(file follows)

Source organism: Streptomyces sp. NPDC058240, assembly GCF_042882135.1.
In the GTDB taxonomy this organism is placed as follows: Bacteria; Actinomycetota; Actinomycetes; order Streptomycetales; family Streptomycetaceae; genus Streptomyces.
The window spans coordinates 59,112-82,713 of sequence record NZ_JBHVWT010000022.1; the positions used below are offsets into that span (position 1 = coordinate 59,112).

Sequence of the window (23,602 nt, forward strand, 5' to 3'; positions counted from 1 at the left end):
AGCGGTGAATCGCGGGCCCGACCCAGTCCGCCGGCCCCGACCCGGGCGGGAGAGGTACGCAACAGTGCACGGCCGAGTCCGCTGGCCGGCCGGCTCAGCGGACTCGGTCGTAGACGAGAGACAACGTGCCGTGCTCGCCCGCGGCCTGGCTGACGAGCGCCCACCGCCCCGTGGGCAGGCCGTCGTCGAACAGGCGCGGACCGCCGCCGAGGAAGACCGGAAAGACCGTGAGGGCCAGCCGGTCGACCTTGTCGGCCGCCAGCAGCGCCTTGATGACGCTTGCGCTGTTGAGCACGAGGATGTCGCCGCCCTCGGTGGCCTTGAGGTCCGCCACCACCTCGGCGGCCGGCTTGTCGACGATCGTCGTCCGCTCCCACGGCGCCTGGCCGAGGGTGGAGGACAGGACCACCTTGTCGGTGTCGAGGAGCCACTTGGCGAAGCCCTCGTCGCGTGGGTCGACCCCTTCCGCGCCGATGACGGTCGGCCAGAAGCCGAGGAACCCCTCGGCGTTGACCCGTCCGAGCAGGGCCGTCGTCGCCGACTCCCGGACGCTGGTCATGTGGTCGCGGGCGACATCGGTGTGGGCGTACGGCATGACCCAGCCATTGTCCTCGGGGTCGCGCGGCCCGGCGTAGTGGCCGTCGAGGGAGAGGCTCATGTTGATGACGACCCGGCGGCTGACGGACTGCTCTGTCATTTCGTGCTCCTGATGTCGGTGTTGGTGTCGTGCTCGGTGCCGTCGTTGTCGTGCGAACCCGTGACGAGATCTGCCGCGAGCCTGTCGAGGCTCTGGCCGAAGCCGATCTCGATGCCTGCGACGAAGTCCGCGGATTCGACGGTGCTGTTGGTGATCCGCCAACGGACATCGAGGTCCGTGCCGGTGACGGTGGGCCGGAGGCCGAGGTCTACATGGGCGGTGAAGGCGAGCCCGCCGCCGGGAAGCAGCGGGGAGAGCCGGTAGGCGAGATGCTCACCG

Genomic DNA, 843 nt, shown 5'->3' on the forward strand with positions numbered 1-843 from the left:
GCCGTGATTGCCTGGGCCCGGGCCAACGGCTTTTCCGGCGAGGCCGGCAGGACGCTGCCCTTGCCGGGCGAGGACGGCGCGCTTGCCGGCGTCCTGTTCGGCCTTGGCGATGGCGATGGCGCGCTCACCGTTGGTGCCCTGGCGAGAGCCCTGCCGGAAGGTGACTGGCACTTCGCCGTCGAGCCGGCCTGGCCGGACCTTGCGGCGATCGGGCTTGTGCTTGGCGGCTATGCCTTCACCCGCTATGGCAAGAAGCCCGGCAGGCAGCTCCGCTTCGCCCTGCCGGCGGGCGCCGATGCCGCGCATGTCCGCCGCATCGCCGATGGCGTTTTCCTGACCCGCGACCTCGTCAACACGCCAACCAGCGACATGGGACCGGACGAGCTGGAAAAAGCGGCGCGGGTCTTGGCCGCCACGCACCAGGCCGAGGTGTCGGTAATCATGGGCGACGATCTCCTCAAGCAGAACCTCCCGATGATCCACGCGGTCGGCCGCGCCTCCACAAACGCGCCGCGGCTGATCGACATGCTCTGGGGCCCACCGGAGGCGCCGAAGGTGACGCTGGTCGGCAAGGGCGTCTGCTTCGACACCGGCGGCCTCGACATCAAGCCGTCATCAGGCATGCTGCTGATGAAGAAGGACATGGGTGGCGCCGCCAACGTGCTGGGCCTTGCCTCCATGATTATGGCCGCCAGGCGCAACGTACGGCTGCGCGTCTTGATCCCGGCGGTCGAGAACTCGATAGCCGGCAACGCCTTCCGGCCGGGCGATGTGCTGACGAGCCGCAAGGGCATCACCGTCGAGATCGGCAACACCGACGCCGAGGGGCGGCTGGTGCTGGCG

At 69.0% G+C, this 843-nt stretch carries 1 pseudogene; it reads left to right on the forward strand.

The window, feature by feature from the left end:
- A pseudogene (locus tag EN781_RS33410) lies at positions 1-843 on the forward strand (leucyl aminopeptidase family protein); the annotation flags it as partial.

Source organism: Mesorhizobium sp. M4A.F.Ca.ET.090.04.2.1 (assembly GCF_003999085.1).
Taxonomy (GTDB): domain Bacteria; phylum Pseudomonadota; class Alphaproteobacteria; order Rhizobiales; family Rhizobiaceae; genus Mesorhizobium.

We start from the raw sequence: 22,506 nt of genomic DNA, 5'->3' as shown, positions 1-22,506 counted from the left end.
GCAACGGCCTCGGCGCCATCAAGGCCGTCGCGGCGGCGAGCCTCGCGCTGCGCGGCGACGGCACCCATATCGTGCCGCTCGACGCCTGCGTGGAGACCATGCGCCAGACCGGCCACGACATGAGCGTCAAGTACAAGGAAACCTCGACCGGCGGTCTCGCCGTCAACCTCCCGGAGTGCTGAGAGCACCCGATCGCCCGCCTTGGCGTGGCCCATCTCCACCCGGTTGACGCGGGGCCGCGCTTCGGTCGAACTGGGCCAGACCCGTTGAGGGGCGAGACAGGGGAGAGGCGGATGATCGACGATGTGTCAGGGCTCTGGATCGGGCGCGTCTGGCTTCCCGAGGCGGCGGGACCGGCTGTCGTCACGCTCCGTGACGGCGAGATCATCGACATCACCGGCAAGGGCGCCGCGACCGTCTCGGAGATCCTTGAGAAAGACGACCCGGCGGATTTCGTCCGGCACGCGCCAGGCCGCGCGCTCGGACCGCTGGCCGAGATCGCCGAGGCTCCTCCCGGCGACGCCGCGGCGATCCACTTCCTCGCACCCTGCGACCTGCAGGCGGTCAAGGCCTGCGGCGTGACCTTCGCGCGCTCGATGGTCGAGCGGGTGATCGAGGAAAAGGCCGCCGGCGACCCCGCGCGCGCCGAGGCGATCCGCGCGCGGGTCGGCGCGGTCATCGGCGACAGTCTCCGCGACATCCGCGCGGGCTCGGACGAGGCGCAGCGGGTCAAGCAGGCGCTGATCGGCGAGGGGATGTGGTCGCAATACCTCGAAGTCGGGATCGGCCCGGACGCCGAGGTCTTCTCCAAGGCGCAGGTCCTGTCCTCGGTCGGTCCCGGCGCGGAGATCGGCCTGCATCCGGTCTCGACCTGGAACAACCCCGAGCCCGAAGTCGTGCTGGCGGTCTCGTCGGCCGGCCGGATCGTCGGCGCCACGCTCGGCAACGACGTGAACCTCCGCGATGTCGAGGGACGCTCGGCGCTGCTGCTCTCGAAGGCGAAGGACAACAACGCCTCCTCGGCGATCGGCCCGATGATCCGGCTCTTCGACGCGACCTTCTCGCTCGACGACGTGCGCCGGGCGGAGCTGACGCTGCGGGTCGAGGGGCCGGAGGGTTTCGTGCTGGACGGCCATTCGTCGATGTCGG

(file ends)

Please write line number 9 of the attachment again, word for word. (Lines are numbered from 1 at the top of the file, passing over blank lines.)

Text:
The window, feature by feature from the left end: